Ironically enough, many people consume a diet that puts a considerable amount of stress on their bodies, in essence creating a chronic stress response. Dieting itself can put a strain on the adrenal glands because it leads to low blood sugar. Americans love to diet; it’s been estimated that 56% of the US population is dieting at any given time and that the average dieter makes four attempts at dieting every year. This can result in wild fluctuations in cortisol levels as the adrenals attempt to regulate your blood sugar. This is very inefficient and sets the stage for chronically low blood sugar, and often, excessive crankiness!

In addition, research has shown that dieting itself not only increases stress in the body (and cortisol production), it may actually “reprogram” how the brain responds to future stress and emotional drives for food. Researches have found that repeated dieting not only increases levels of stress hormones–it alters the DNA and changes the genes that control appetite and stress. These changes lead to subsequent binge eating of high-fat foods. Thus, dieting itself creates a situation where future emotional or stress-induced binge eating is more likely to occur, sabotaging any long-term weight-loss efforts. Once more, the lure of these calorie-dense, nutrient-poor foods starves the body of the very nutrients it needs to successfully combat stress.

Consuming a diet high in refined carbohydrates (which is extremely common in the US) will cause a different response than dieting, one that is far more detrimental to your adrenals. This type of eating leads to a chronic elevation of blood sugar (which is one of the key contributing factors to the explosion of diabetes in this country), creating overproduction of insulin (and eventually insulin resistance), which stresses the adrenals and leads to the desire to consume even more refined carbohydrate/sugar, creating a perpetual cycle leading to more and more weight gain. It’s like unknowingly fueling a fire that is burning you, resulting in pain and usually lots of weight gain.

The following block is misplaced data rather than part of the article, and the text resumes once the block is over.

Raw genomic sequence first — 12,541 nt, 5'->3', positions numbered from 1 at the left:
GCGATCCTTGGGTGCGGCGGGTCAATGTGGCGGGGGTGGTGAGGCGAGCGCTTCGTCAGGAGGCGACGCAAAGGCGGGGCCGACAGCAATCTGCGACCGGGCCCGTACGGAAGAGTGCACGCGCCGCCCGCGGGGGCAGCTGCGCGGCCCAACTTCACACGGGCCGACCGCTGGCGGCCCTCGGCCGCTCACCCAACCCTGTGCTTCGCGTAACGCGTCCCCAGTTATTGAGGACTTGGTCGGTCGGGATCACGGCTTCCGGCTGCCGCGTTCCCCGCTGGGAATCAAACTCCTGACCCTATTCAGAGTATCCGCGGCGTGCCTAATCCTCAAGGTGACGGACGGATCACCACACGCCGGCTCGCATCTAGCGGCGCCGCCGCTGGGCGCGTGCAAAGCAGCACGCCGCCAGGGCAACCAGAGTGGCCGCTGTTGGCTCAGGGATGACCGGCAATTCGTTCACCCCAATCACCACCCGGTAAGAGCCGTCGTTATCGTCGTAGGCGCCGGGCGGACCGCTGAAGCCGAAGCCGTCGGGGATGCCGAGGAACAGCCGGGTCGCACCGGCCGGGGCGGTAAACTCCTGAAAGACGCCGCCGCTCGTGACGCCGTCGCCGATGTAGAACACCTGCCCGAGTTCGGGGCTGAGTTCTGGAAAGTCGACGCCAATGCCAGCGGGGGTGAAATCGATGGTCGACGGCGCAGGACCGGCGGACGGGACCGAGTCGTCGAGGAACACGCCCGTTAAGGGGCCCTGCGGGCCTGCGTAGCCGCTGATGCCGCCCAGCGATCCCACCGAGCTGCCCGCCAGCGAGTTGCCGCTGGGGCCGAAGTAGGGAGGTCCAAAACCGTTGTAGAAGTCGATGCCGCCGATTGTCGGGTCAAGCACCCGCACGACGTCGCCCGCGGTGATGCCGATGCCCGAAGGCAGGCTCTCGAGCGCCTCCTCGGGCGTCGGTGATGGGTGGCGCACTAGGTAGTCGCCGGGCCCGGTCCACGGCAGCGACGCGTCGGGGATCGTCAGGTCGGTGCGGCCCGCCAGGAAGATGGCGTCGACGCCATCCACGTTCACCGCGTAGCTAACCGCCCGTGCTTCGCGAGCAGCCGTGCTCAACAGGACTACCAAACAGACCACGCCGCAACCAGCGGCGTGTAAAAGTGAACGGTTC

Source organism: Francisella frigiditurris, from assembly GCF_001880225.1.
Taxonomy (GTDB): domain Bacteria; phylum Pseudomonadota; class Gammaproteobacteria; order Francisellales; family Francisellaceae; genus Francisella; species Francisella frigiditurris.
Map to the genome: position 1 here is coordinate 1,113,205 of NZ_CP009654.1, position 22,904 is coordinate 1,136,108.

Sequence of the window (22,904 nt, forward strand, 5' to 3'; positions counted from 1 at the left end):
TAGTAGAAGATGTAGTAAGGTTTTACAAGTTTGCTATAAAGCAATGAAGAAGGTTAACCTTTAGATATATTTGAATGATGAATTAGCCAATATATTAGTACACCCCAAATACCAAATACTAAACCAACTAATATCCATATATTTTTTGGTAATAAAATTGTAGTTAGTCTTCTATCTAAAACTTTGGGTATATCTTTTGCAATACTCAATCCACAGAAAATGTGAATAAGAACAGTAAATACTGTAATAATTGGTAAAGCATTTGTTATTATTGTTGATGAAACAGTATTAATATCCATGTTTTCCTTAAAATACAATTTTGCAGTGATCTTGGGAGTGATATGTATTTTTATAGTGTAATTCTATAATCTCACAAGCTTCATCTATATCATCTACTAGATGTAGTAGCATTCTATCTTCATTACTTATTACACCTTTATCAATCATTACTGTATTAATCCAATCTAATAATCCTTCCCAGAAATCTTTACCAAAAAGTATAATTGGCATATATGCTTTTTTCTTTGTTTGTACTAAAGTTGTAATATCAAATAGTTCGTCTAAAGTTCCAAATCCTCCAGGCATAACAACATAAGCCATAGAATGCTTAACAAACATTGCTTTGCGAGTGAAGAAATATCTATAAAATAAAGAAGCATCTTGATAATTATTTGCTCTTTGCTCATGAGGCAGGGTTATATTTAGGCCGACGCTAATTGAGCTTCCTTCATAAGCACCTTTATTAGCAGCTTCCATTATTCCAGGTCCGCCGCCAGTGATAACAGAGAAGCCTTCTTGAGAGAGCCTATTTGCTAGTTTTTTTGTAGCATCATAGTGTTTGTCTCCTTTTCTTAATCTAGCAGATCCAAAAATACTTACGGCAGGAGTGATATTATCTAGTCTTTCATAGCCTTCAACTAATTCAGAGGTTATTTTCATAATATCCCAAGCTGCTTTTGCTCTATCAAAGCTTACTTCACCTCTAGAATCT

During acute stress, the body needs additional nutrients to help deal with the increased stress load. Unfortunately, stress itself often leads to poor dietary choices. Studies have shown that increased perceived stress leads to the following dietary behaviors:

  • Decreased fruit and vegetable consumption
  • Decreased protein consumption
  • Increased consumption of salty foods
  • Higher intake of sweets
  • Higher intake of saturated fat

Even if you “know” what you should do and eat, this is an instance where biology overpowers knowledge and willpower. Nobody reaches for a salad when they are stressed, although that would be the best thing to do. We reach for comfort foods, foods to soothe our stressed out minds and bodies, foods that will provide some respite from the daily grind, no matter how fleeting. If this happened only occasionally it wouldn’t cause any great harm. That it happens daily for many people is of grave concern.

 

Thankfully, understanding the causes of adrenal fatigue has provided many resources to help stop the progress and reverse the debilitating effects of prolonged stress.

 

Learn more about stress and your health: